- Bloggers translate blogging into consulting and advocacy work: Many bloggers have also found a way to make a living by combining their blogging with blog-friendly advocacy and consulting work. This is actually the path I am currently following, as are, I believe, Oliver Willis, Atrios, Jerome Armstrong, and more. This involves finding part-time or full time work in politics that is conducive to still maintaining a full-time blog (which also generates a part-time income).
Add up all three of these paths, not even to mention the emergence of the utterly dominant Huffington Post, and the progressive political blogosphere is now both thoroughly professionalized and integrated into the progressive media an political ecosystem.
Well, gee. According to no. 3, I went and joined the professional blogosphere a while back.
I’ve never made a living from my blog, but blogging has definitely led to work opportunities that have been either blog-centric or blog friendly. About six years ago, less than a year into my blogging “career” I was offered a job at EchoDitto and I’m reasonably sure I became one of the first people to ever have “Blogmaster” as a job title. It was a new enough trend that even FastCompany took notice.
A few examples of bloggers who took significant career steps forward because of their blogging:
- Matthew Yglesias’ blog proved to be the crucial factor in getting him a journalism job out of college.
- Similarly, Rick Klau was hired as the VP of business development for SocialText after the company’s CEO, Ross Mayfield, visited Rick’s weblog.
- Terrance Heath was not even searching for a job when he received an employment opening from a company who had read his blog.
Funny, that. I didn’t think I was a member of that club, because I defined it too narrowly. Under the third criteria above, I definitely fall into one whose blogging has led to consulting and advocacy work, from my time at EchoDitto, to my brief summer sojourn as a consultant, and my current perch at OurFuture.Org, where part of my job is regular blogging.
Really, that’s about the only route I could have taken into professional blogging. I long ago accepted that because of what I write about and how I write about it, this blog would probably never attract a huge audience. But it’s let to other opportunities as far as work goes. Also, it seems to have earned enough respect from other bloggers for some to invite me to post to their blogs and share their platforms. So, in a way, I’ve expanded to reach a wider audience.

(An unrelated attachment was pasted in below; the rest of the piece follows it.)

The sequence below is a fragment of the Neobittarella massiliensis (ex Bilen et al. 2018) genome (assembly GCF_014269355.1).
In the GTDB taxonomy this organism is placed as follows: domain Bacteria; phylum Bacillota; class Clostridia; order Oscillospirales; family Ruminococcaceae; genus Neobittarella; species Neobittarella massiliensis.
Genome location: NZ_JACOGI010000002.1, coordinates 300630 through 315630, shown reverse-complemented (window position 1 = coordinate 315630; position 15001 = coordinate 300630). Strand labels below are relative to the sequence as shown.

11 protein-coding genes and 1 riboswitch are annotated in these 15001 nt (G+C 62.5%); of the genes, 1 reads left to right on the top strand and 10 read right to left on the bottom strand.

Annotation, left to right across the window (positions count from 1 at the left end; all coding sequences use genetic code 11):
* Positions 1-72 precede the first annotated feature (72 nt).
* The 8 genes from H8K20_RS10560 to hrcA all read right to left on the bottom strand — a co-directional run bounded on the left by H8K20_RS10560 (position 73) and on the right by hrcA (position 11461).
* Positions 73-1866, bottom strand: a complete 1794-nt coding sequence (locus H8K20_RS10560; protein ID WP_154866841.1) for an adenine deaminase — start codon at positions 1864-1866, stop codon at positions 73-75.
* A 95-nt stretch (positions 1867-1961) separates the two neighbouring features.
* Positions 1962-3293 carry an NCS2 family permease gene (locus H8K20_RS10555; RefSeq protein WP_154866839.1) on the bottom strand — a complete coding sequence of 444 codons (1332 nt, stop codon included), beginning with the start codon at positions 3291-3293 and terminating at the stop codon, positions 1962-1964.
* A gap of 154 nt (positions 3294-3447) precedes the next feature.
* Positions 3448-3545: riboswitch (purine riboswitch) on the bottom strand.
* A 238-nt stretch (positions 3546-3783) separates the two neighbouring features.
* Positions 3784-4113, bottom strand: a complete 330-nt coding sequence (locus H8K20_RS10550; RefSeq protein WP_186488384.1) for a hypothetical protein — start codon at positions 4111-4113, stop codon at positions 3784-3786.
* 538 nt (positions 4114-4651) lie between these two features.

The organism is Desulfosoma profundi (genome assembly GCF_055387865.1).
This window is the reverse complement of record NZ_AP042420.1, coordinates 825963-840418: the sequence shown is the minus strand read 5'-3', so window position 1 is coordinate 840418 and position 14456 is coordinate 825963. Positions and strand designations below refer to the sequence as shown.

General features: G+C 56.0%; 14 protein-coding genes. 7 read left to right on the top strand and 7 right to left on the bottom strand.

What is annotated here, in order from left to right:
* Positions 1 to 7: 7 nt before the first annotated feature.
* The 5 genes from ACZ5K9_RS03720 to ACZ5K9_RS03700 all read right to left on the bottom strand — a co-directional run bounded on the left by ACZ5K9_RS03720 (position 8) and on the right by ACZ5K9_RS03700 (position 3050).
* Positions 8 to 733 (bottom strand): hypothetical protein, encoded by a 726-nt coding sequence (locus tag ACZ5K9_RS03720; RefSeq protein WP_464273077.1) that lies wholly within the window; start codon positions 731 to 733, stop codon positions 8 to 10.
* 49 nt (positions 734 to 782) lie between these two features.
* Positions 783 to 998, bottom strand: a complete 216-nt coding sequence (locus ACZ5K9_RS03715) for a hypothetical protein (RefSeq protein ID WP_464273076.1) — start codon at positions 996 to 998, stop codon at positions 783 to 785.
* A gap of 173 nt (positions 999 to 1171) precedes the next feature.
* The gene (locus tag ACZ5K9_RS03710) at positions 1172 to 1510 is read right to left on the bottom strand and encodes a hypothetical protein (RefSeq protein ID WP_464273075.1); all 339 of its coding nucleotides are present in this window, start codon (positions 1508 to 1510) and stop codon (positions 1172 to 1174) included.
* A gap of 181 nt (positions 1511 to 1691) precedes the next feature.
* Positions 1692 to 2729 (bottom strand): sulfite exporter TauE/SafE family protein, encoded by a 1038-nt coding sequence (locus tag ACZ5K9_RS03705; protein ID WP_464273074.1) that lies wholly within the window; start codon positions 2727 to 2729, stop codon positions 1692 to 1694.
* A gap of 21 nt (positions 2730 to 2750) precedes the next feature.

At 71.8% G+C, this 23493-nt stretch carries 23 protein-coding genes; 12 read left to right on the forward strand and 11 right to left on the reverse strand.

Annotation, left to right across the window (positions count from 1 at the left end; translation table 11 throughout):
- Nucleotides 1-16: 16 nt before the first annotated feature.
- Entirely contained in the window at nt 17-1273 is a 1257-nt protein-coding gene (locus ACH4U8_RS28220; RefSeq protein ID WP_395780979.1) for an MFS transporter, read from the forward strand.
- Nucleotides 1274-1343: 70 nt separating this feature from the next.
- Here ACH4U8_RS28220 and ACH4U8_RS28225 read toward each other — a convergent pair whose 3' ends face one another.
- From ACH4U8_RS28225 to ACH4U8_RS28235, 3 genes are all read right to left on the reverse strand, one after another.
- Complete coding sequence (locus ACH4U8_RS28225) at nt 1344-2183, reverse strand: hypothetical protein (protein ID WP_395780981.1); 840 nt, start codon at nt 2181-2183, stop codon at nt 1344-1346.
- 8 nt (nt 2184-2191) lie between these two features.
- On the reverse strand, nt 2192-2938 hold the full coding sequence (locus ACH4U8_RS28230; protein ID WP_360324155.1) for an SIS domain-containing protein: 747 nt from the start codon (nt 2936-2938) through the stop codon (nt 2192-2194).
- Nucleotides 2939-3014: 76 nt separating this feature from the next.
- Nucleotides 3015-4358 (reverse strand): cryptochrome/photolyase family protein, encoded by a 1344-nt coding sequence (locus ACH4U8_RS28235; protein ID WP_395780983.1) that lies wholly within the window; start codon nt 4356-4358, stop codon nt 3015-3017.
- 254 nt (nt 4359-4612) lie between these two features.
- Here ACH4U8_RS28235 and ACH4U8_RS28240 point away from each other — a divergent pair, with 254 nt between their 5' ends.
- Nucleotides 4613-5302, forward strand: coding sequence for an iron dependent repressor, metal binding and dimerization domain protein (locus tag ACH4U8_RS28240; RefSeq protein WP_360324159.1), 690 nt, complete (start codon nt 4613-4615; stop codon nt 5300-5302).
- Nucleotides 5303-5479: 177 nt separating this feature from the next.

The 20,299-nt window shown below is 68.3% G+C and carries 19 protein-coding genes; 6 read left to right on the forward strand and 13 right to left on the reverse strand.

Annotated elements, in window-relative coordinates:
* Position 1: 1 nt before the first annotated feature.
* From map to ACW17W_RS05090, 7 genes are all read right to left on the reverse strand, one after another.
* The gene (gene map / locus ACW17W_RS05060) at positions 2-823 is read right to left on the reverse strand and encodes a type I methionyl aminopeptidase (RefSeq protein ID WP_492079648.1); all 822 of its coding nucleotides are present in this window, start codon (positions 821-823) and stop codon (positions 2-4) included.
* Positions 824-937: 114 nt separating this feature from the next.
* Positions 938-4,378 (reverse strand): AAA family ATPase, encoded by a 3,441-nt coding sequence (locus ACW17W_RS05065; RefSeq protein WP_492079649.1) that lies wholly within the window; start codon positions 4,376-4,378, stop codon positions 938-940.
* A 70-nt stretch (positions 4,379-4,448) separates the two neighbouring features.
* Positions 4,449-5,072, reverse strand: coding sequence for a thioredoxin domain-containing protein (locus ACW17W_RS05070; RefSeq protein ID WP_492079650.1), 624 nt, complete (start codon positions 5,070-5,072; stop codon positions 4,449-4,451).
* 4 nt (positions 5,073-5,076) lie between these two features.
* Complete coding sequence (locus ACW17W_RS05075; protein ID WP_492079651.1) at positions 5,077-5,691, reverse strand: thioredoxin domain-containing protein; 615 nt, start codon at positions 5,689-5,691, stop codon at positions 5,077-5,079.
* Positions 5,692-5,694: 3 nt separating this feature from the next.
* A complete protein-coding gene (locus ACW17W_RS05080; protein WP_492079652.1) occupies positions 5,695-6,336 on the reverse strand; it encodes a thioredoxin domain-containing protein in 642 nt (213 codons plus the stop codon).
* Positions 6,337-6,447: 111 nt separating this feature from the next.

Still, I wonder if Chris might not be eulogizing the amateur blogosphere too soon. (Chris later posted a follow-up, clarifying and reiterating his earlier premise.) I think there’s still a huge need and space for what Chris called “Avant garde, ‘outsider’, developments.” Those of us who have transitioned into the professional realm will have constraints that are reflected in our blogging — whether its related to certain issues or positions, or merely time constraints. (In my case, much of what I post here is stuff written and posted at the day-job. Between work and family, I find my blogging is far less focused on LGBT issues than it was, for that reason.)
In any event, I hope Chris is wrong about the chances for new voices to rise from the amateur blogosphere being far less than they were in 2003. He’s right that the entire field has changed, and that it’s probably more difficult for new voices to command attention. But I hope that the bar of entry doesn’t become impossibly high.
We will always need strong independent voices, and perhaps the way to insure that is for those of us who have “gone pro” to make efforts (as we can) to find and amplify those voices.
Or does that perpetuate what Chris was getting at in the first place?